Projected areas of rainfall in the Midlands ahead of Hurricane’s Friday arrival in S.C. (Graphic courtesy of the National Weather Service Columbia)

Ian is predicted to strengthen into a Category 1 hurricane before it makes landfall in South Carolina, possibly along the central or northern coast, the National Weather Service said Thursday afternoon.

And while Ian is expected to return to a tropical storm by the time it reaches Columbia, Midlands residents still should expect strong wind gusts, heavy rainfall and flash flooding Friday day and overnight Friday, NWS Columbia said. The hurricane designation should slightly increase expected wind speeds and rainfall in the Midlands.

The University of South Carolina and many Midlands K-12 schools have called off all classes Friday in anticipation of heavy rainfall and flash flooding from the slow-moving storm. Richland County Government is also closed Friday.

USC is sending buses to its coastal campuses to transport students who want to evacuate to the Upstate, University President Michael Amiridis said on Thursday.

Columbia’s COMET bus service will attempt to run routes as normal but may be delayed because of the weather, COMET representative Blake Gibbons said. Residents may call COMET’s inclement weather hotline at (803) 255 – 7118 for updates. 

South Carolina fell under a tropical storm warning Thursday after Hurricane Ian hit Florida as a Category 4 storm and one of the most destructive hurricanes Florida has seen. Ian was downgraded to a tropical storm as of 5 a.m. Thursday, according to the National Hurricane Center. 

S.C. Gov. Henry McMaster declared a state of emergency Wednesday afternoon. He decided against ordering a coastal evacuation, saying it would entail “a lot of disruption.”

Initiating a state of emergency allows the state to activate the National Guard and draw from FEMA money as needed. It also means local governments and schools, on the coast and in the Midlands, will make their own decisions about closing or staying open.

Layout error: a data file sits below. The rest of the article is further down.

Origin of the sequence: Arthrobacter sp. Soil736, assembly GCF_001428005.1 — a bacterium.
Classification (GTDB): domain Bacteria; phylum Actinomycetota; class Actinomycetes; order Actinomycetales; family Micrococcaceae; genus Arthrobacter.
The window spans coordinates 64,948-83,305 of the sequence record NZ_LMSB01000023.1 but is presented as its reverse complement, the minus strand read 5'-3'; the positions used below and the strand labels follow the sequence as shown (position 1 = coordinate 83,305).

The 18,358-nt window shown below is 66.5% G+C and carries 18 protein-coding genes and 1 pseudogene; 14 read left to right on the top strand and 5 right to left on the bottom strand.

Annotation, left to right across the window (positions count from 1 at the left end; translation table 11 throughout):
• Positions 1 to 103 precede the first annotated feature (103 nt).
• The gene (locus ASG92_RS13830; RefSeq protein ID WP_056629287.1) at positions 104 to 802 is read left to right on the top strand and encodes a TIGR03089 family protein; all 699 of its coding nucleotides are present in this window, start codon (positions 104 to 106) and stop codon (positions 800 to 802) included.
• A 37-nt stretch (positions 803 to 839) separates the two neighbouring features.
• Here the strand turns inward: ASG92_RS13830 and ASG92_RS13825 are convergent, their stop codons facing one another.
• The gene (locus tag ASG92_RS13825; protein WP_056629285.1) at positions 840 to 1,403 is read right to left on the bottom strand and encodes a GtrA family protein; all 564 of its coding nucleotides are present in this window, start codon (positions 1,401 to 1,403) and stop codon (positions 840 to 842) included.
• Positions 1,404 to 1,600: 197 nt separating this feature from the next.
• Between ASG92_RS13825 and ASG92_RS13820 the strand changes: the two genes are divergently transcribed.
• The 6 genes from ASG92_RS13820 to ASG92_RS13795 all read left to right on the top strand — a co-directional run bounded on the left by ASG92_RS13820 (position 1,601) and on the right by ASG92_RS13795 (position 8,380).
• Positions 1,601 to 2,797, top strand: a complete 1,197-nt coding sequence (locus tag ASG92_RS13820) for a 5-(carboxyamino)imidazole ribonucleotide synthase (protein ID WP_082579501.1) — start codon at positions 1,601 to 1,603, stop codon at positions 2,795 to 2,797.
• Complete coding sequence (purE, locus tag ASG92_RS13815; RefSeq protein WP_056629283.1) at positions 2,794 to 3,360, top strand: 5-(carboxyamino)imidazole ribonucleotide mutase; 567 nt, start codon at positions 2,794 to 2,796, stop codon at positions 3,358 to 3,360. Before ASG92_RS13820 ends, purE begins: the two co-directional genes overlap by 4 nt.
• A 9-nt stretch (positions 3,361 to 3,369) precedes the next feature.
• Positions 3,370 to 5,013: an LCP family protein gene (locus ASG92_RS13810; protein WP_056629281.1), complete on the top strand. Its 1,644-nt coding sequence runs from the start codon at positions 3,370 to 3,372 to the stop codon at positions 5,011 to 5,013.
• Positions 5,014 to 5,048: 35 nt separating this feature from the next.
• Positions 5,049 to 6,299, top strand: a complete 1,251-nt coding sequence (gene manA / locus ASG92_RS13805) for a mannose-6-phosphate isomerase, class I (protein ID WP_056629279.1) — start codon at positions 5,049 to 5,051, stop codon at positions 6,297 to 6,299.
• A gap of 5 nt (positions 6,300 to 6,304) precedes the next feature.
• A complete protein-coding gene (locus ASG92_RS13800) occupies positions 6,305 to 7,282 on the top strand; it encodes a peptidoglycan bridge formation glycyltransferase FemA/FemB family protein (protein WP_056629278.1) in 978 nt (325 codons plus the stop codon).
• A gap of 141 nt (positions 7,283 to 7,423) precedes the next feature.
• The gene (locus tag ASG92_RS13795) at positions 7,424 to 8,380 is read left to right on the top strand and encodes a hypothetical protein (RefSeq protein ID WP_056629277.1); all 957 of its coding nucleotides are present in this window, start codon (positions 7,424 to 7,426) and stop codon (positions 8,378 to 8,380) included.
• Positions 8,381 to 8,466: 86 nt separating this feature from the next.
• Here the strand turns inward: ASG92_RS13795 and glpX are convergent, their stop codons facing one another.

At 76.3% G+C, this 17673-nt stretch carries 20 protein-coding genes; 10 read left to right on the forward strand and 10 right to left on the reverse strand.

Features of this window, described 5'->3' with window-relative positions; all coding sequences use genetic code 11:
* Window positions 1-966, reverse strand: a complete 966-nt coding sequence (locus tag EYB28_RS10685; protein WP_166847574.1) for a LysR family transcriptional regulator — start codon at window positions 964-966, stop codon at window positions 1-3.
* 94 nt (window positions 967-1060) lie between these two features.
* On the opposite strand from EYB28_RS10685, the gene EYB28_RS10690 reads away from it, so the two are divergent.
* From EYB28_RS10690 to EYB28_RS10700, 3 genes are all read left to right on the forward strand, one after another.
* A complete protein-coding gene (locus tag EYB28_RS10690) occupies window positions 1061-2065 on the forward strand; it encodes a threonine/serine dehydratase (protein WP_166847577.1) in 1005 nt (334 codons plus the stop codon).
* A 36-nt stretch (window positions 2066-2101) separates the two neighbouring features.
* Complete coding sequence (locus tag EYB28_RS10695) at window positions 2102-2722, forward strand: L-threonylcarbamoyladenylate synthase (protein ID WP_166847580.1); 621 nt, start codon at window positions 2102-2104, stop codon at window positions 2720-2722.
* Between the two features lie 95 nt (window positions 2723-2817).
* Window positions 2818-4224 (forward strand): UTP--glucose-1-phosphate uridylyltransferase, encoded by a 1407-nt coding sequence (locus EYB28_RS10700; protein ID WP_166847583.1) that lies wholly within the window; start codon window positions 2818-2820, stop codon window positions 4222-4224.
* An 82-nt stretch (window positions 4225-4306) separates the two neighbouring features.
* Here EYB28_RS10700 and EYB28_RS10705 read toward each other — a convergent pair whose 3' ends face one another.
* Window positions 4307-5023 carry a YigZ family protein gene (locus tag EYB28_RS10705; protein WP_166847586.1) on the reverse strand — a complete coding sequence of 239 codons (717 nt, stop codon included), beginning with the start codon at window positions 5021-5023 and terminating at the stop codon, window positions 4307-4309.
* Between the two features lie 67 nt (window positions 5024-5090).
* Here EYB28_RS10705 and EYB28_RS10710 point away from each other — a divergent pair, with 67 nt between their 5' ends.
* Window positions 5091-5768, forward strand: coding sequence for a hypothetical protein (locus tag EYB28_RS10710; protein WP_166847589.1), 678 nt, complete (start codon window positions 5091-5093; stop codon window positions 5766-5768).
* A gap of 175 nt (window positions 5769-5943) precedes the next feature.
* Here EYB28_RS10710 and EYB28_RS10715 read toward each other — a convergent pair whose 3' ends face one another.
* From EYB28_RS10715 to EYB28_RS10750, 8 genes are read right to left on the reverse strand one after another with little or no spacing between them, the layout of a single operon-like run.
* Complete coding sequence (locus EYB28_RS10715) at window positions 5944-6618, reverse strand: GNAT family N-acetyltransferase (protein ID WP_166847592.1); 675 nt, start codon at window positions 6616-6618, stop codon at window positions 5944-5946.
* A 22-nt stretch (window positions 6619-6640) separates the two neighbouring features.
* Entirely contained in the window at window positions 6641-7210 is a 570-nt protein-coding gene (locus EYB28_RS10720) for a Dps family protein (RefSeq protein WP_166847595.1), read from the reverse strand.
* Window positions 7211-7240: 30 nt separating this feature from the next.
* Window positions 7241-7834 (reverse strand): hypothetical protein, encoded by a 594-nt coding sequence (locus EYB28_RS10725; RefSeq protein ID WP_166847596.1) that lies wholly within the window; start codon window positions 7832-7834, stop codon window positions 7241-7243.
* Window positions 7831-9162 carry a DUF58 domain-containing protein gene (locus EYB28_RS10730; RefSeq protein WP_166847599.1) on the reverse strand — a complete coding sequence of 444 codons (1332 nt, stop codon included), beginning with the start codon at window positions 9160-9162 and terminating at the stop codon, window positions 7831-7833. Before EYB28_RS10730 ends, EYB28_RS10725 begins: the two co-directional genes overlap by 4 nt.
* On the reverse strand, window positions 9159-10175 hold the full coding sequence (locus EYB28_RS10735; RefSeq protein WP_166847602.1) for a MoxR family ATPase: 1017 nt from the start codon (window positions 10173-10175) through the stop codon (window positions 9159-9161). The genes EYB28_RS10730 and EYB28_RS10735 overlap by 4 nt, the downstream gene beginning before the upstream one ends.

“This is not just a coastal event,” said Kim Stenson, director of the S.C. Emergency Management Division. “We expect the storm to impact all of South Carolina in one way.”

The hurricane’s projected path as of Thursday morning will bring Columbia anywhere between 3 to 6 inches of rain through the weekend, according to NWS Columbia. 

Gusts could be between 50 mph and 60 mph, the NWS said Thursday, up from the 40 mph to 50 mph it expected Wednesday. That could down trees and power lines. But the potential for tornadoes is low. 

It will be a slow-moving storm, projected to travel at 15 mph to 20 mph.

“That’s one of the reasons why we’re thinking some of the heavier rainfall amounts,” a NWS Columbia spokesperson said Wednesday. “If it was moving faster, we’d probably be able to narrow that range down. Fortunately, we’re not expecting anything in the way of what’s going on in Southwest Florida.”

Statewide, flooding is the biggest concern, according to NWS Columbia.

Storm surges in Charleston are expected to be 4 to 7 feet, the National Weather Service said Thursday afternoon. High tide is at noon.

“Run from the water and hide from the wind,” McMaster said during a Wednesday news conference. “That is the rule here. Be sure to know where you are to be prepared.”

Shelters will open Thursday in Charleston and Jasper counties for residents who choose to evacuate. Some Lowcountry bridges may be closed if sustained wind speeds are high enough, S.C. Department of Transportation Director Kristy Hall said.